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Who's Bill This Time?

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BILL KURTIS: From NPR and WBEZ Chicago, this is WAIT WAIT... DON'T TELL ME, the NPR news quiz. Get ready for a nutcracker. You're going to the Bill-et. I'm Bill Kurtis. And here's your host, the No. 14 pick of the 1998 NPR draft, Peter Sagal.

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PETER SAGAL, HOST:

Thank you, Bill. Thanks, everybody out there. We have got a great show for you. Later on, we're going to be talking to actor Anna Konkle. She created and stars in the hit comedy "PEN15," in which she plays herself as a seventh grader. We have lots of questions, including what bet lost that forced her to go do that. We know you are happy as an adult because you have the independence to call us up and play our games. The number is 1-888-WAIT-WAIT. That's 1-888-924-8924. Let's welcome our first listener contestant.

Hi, you're on WAIT WAIT...DON'T TELL ME.

KAREN THEPANU: Hi, this is Karen Thepanu (ph) from Silver Spring, Md.

SAGAL: Hey, Karen. Silver Spring, Md., that beautiful suburb of Washington, D.C. I know it well. What do you do there?

THEPANU: Well, I'm a student, and then I'm also a barista. I make coffee for a living when I'm not in the classroom.

SAGAL: Oh, I see. Are you one of those very serious baristas, the kind who, like, takes 20 minutes to, like, slowly hand pour hot water over the coffee grounds? Are you just like me, and you just whatever?

THEPANU: No, I'm really casual about it. I do get annoyed when people don't know the difference between a cappuccino or a latte, but that's it.

SAGAL: Really? Do you refuse to serve it to them?

THEPANU: No, I still do it.

SAGAL: You just silently resent them. I understand. Come on, people.

THEPANU: (Laughter).

SAGAL: Well, Karen, welcome to our show. Let me introduce you to our panel this week. First up, it's a contributor to "CBS Sunday Morning" and the host of the new parenting podcast, "Stroller Coaster." It's Faith Salie.

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FAITH SALIE: Hi, Karen. I still don't know what a flat white is, so be nice to me.

SAGAL: Next, it's the host of the daily "TBTL" and the public radio variety show "Live Wire." It's Mr. Luke Burbank.

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LUKE BURBANK: Hey there, Karen.

SAGAL: And a correspondent on "The Daily Show" and the voice of Honey Bee on "The Great North." It's Dulce Sloane.

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DULCE SLOAN: Of all the things I could say, there's nothing that I could say that would be OK for what I thought a flat white was. So...

(LAUGHTER)

SLOAN: I'm just going to leave that off the table.

SAGAL: I think you should. Karen, welcome to the show. You're going to play Who's Bill This Time? Bill Kurtis, of course, is going to read you three quotations from the week's news. If you can correctly identify or explain two of them, you'll win our prize - any voice from our show you may choose on your voicemail. You ready to play?

THEPANU: Yes.

SAGAL: All right, Karen, here we go. Your first quote is from somebody who had just spent four hours in a room with President Biden.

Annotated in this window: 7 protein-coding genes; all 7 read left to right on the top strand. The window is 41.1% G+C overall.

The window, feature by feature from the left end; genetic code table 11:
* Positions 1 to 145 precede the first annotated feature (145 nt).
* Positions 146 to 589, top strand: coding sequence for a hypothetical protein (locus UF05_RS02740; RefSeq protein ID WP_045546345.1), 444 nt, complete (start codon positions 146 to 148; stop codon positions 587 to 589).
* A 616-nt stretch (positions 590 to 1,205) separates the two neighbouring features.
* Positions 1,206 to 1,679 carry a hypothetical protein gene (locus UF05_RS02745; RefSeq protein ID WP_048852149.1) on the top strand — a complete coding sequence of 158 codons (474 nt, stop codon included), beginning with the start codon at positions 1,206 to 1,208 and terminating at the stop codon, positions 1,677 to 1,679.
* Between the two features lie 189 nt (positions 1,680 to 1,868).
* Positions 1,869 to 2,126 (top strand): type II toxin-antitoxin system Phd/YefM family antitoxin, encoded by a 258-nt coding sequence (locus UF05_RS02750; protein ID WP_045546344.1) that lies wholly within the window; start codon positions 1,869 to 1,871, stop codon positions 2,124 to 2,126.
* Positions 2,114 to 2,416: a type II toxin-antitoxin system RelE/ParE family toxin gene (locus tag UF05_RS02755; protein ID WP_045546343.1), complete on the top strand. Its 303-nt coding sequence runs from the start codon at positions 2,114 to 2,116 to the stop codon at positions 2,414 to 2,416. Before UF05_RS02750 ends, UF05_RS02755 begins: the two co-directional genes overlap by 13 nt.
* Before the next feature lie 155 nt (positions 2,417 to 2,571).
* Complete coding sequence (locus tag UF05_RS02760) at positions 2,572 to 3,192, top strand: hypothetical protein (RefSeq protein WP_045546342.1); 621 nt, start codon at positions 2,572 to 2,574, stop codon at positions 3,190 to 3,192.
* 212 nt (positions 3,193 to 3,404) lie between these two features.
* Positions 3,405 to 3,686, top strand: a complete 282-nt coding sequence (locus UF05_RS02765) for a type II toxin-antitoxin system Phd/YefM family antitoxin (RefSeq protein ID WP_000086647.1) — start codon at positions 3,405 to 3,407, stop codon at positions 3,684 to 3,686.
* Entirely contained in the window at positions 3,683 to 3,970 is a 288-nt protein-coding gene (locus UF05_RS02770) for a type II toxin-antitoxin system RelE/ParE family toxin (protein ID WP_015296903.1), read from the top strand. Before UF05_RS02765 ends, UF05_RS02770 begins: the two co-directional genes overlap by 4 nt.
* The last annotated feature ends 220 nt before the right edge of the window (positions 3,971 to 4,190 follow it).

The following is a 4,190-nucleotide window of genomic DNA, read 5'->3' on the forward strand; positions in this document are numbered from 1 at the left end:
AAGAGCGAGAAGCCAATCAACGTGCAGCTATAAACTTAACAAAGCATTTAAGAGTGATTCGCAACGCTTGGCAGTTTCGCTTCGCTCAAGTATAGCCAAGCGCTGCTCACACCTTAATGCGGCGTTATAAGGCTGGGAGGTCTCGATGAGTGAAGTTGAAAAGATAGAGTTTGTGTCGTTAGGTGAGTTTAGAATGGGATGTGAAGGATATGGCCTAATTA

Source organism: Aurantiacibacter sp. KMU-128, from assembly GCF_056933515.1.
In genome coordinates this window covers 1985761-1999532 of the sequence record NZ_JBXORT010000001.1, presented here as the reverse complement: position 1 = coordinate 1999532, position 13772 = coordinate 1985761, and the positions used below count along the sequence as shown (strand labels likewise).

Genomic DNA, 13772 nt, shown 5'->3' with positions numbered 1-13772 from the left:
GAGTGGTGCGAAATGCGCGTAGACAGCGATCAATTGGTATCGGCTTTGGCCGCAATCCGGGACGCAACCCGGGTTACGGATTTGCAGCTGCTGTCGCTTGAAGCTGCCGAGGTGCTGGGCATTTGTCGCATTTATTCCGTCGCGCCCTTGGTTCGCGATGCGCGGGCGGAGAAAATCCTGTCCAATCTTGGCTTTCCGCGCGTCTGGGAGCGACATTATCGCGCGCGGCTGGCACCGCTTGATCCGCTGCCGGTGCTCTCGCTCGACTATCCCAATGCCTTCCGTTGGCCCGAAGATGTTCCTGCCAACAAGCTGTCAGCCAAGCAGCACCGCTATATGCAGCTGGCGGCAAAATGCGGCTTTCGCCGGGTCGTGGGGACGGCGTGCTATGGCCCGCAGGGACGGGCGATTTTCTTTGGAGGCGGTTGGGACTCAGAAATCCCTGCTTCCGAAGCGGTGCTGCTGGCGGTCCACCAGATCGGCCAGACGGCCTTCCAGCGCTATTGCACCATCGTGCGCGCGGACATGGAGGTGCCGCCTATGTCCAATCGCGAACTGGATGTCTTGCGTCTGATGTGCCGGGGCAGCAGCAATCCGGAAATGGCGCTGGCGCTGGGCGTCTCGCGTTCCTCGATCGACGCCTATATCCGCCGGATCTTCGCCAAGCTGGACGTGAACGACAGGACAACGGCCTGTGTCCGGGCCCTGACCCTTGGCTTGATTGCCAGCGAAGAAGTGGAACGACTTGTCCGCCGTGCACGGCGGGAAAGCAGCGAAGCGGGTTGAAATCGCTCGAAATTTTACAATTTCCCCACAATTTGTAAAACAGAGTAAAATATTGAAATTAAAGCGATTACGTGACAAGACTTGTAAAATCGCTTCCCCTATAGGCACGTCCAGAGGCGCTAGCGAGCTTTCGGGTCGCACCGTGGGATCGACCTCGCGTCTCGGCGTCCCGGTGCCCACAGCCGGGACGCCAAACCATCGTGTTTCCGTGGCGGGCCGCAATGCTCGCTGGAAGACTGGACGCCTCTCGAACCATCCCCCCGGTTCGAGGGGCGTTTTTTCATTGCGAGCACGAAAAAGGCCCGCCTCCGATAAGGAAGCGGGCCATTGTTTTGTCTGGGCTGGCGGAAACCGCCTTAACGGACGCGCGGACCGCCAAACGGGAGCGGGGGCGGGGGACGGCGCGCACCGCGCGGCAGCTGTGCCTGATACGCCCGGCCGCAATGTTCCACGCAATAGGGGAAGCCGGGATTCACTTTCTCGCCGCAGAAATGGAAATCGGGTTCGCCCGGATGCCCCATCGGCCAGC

KURTIS: There's no happiness in life. There's only a specter of happiness on the horizon. So we'll cherish that.

SAGAL: Who maybe didn't have the best time in Geneva?

THEPANU: Was it Russian President Vladimir Putin?

SAGAL: Yes.

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SAGAL: The answer is Vladimir Putin. President Biden and Vladimir Putin met in Geneva on Wednesday for another important summit where the U.S. and Russia ask each other to stop doing something. And then they both laugh and keep doing that thing. As always, these summits aren't about issues but stagecraft and dominance displays. Biden scheduled his arrival after Putin, so Putin couldn't keep him waiting, then very deliberately put out his hand and made Putin step forward to shake it, right? In response, Putin then urinated on Air Force One. And both of them inflated their throat pouches to appear larger.

(LAUGHTER)

SALIE: You know, Putin showed up at 1:04 - right? - for a 1 o'clock meeting, which must have made Donald Trump furious because one time, he kept him waiting 45 minutes. And one time he kept Angela Merkel waiting four hours.

SAGAL: Well, apparently - and this is true - Putin is known for this.

SALIE: Yeah, it's his power.

SAGAL: So they actually said - the protocol people said, OK, Mr. President Putin, will have to be there at 1. And Mr. Biden will arrive at 1:30 just to keep him from doing that. They're on to his tricks - is what I'm saying.

SLOAN: Can't Putin just reschedule? Hey, sorry. Just got out of the shower, running late. Sorry, squashing a coup in my country. Going to be there at three.

BURBANK: He's, like, texting, parking right now, and he's in the shower still.

(LAUGHTER)

BURBANK: Putin's body language - I researched this story the way I research most news articles. I just did a Google image search and just looked at all the photos of what was going on. And Putin's body language when they're sitting in the chairs in that, like, library was very telling. He looked like a kid who was waiting to talk to the principal but thought it was total B.S. that he had to be there. Like, he slouched. It's like Biden is like sitting up pretty, you know, sort of upright and like looks pretty plugged into what's going on. And Putin just looks like, this sucks.

SAGAL: He really is the Judd Nelson in the "Breakfast Club" of national tyrants.

(LAUGHTER)

BURBANK: Smoke them up, Johnny.